The Curious History of Canadian Taxes

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The Curious History of Canadian Taxes

by UFile Team Équipe ImpôtExpert | Mar 21, 2018   Comments:

UFile blog The-Curious History of Canadian TaxesLike clockwork, they come every year.

For most Canadians, taxes are one of the few constants that can be counted on. However, that hasn’t always been the case. While Canadians have been dutifully paying tax for just over a century, the path to today’s tax system has been winding and, sometimes, downright weird.

From cosmetic surgery to fancy cheese, here’s a look back at some of Canada’s strangest tax laws - and how they got us to where we are today.

It all started in World War I

Last year, Canada celebrated the 100th anniversary of the Income War Tax Act. While it may feel like Canadians have been taxed for millennia, the truth is, the government didn’t start taxing its citizens with any regularity until the First World War. Even then, tax was seen as only a temporary measure to help finance military and aid efforts. In this early incarnation, individuals with income over $1500 ($24,000 in today’s dollars) paid a flat tax of 4%. Everyone else had an exemption of $3,000 ($50,000 in today’s dollars) at the same tax rate above the threshold. So, if you feel like today’s Canadians are paying more taxes than ever, you’re right.

More big changes in the ’70s

Tax on capital gains (the sale of assets such as stocks and bonds and real estate) is considered one of Canada’s most important taxes, and it makes sense—money made selling assets is a form of income. For those who sell stocks and bonds for a living, such as traders, capital gains are the source of their entire income. Income from the sale of those assets wasn’t considered taxable until 1971, but as the chairman of the Royal Commission on Taxation once famously put it, “a buck is a buck.”

The bizarre background of head tax

Levied on Chinese immigrants between 1885 and 1923, the Chinese head tax is one of the first instances of taxation by the Canadian government. Under the head tax, each Chinese individual coming to Canada was ordered to pay $50, an amount eventually raised to its maximum of $500 by the time the tax was abolished in 1948. Since then, the tax has rightfully been condemned as a xenophobic measure. It was not until 2006, however, that the government of Canada made a formal apology to the Chinese community and began measures to symbolically repay those citizens affected.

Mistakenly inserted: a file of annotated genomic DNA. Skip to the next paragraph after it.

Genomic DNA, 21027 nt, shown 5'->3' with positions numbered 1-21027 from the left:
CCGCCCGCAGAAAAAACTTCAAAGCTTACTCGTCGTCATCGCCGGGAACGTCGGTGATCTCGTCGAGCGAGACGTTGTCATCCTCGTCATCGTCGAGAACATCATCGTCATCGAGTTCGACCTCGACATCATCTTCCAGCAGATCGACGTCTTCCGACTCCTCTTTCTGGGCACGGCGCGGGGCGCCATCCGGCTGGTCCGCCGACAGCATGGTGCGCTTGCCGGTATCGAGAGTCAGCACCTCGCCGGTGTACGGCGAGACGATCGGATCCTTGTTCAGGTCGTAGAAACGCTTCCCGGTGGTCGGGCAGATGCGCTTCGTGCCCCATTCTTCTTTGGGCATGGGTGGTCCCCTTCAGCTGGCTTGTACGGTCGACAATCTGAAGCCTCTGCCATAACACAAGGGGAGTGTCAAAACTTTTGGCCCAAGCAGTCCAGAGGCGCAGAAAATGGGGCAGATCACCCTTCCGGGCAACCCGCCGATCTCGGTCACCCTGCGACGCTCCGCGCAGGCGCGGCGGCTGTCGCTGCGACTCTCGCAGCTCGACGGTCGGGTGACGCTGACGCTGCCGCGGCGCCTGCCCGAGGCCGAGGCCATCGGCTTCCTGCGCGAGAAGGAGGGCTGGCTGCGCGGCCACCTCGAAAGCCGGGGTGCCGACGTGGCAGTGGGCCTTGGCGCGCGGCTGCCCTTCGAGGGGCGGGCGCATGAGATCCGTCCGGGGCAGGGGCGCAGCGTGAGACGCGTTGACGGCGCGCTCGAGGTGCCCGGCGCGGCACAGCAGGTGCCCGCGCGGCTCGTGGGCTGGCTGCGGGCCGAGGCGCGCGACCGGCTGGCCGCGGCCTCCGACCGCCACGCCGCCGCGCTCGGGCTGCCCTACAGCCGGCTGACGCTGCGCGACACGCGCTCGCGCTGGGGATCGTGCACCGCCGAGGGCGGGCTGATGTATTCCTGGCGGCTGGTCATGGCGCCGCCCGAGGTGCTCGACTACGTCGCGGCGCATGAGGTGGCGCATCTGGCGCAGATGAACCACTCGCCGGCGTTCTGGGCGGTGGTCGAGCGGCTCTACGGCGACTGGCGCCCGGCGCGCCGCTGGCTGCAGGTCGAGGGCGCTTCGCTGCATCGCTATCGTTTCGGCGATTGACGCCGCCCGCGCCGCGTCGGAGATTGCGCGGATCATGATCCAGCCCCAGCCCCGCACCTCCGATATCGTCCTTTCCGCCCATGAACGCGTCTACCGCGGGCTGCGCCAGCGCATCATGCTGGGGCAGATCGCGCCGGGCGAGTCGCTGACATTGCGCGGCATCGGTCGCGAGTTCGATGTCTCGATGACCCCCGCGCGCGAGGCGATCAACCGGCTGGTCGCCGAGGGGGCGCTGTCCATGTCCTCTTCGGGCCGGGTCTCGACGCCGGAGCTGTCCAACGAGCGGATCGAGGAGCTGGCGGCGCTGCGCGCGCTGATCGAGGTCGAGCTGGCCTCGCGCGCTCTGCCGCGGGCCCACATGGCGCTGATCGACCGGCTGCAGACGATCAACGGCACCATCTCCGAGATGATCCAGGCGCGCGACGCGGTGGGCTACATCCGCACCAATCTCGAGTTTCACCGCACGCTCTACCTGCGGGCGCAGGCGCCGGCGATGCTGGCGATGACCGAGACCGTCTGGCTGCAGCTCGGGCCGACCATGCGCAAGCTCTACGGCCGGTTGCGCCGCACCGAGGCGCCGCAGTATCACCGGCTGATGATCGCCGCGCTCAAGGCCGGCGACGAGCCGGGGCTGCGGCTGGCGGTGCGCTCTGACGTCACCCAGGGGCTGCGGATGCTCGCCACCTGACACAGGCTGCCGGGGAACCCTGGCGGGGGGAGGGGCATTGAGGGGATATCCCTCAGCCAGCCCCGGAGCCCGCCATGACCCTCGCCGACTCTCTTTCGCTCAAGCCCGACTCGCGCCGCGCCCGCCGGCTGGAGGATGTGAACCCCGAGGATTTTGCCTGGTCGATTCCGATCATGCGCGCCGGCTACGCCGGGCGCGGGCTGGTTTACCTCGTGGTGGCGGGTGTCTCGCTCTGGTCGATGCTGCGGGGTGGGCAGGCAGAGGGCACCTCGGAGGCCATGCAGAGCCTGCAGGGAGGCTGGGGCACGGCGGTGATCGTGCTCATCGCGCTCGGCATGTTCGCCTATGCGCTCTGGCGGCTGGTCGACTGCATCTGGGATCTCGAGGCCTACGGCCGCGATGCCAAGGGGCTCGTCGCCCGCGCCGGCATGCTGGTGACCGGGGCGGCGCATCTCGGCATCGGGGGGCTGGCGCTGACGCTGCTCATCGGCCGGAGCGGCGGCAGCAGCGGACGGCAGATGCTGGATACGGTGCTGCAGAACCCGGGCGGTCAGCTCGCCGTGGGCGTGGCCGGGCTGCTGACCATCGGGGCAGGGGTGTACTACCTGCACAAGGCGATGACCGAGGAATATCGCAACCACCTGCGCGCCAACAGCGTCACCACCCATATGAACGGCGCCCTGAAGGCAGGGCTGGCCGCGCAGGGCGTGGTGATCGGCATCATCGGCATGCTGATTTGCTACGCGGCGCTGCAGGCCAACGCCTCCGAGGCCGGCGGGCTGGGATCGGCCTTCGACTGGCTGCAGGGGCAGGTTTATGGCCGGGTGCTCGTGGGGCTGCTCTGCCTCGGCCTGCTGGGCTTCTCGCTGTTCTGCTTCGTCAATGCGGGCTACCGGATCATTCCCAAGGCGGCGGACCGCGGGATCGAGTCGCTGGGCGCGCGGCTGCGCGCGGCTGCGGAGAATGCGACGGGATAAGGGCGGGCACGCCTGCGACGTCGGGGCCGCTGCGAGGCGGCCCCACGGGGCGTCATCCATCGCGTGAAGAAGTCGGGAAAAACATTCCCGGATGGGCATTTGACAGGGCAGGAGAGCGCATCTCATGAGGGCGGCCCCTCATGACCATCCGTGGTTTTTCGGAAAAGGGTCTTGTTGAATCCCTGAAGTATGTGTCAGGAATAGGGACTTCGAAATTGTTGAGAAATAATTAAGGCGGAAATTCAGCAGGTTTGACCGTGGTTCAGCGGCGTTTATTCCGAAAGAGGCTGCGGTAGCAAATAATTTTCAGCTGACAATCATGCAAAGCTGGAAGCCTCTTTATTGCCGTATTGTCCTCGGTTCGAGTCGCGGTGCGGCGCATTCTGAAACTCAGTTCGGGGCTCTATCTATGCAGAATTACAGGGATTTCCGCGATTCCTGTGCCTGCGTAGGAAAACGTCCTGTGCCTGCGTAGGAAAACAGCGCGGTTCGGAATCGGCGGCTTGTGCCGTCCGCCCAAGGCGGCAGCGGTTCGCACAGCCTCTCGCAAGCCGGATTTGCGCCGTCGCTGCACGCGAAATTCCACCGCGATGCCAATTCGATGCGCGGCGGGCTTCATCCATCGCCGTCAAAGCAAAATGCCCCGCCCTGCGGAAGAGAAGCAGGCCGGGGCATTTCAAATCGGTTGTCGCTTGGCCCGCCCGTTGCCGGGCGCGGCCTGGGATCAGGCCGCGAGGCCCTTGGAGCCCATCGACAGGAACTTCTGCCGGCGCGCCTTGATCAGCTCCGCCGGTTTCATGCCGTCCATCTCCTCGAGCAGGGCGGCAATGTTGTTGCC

Think “head taxes” are vastly outdated? Other, more benign, forms of head tax existed recently. For example, the Health Contribution in Quebec was a unique tax that was introduced by the province in 2010, and finally eliminated in 2017. Depending on family status, every Quebec resident over 18 who passed a certain income threshold had to pay an extra $25 of income tax on their return.

Botox as a medical expense and other weird tax rules

Until recently, Canadians who underwent voluntary cosmetic surgery for any reason could claim the fees paid as long as the procedure was performed by a recognized medical practitioner. Thinking of claiming a few nips and tucks with your CRA-certified software this year? Not so fast—as of 2010, only surgery necessary for medical reconstruction is eligible as a medical expense.

A surprising new tax rule for 2018? The elimination of the education and textbook amounts. These amounts gave an additional credit for the months you were in a post-secondary institution, and were designed to help with extra costs like books and supplies. The Canadian government has swung its support behind parents of younger children who are struggling under the weight of rising childcare costs; in the meantime, parents of older children will have to shell out extra for their children’s post-secondary education.

The weird, the wacky and the downright mysterious

The income tax you calculate using your CRA tax return software is just one of the ways in which Canadians pay the government. Much of what we buy day-to-day is taxed, too. Here is a sampling of some of Canada’s strangest tax rules:

  • Smoked Fish. Here’s something fishy: while fresh lobster and shellfish are all tariff-free, a 4% tax is added to any smoked fish.
  • Cheese. Canada has a set quota on imported cheese, and once it’s reached, importers pay a 245% surcharge. It’s almost un-brie-lievable!
  • Lottery. Our lotteries are government-run, so in a way, they’re already a form of tax. But still, it may surprise you to learn that lottery winners aren’t expected to pay tax on their winnings. Jackpot, indeed!

PayPal? Bitcoin? The future of tax is virtual

As the majority of monetary transactions move online, Canadians are increasingly making use of virtual payment systems such as PayPal and even cryptocurrency. What does that mean for taxes, then? When it comes time to do your taxes using CRA-approved software, you’ll find that existing tax laws still apply. This year, the government has had to gently remind its citizens that, virtual or not, money is money. So the Bitcoin you bought and sold during the boom? That’s subject to capital gains tax. And your income through PayPal? That’s still income, and therefore taxable.

Got a question about the history—or future— of taxes in Canada? Connect with us on Facebook and Twitter for news and updates on the 2017 tax return and UFile 2017 CRA-approved tax software. Visit Tax & U for accurate answers to all your questions about your 2017 tax return.

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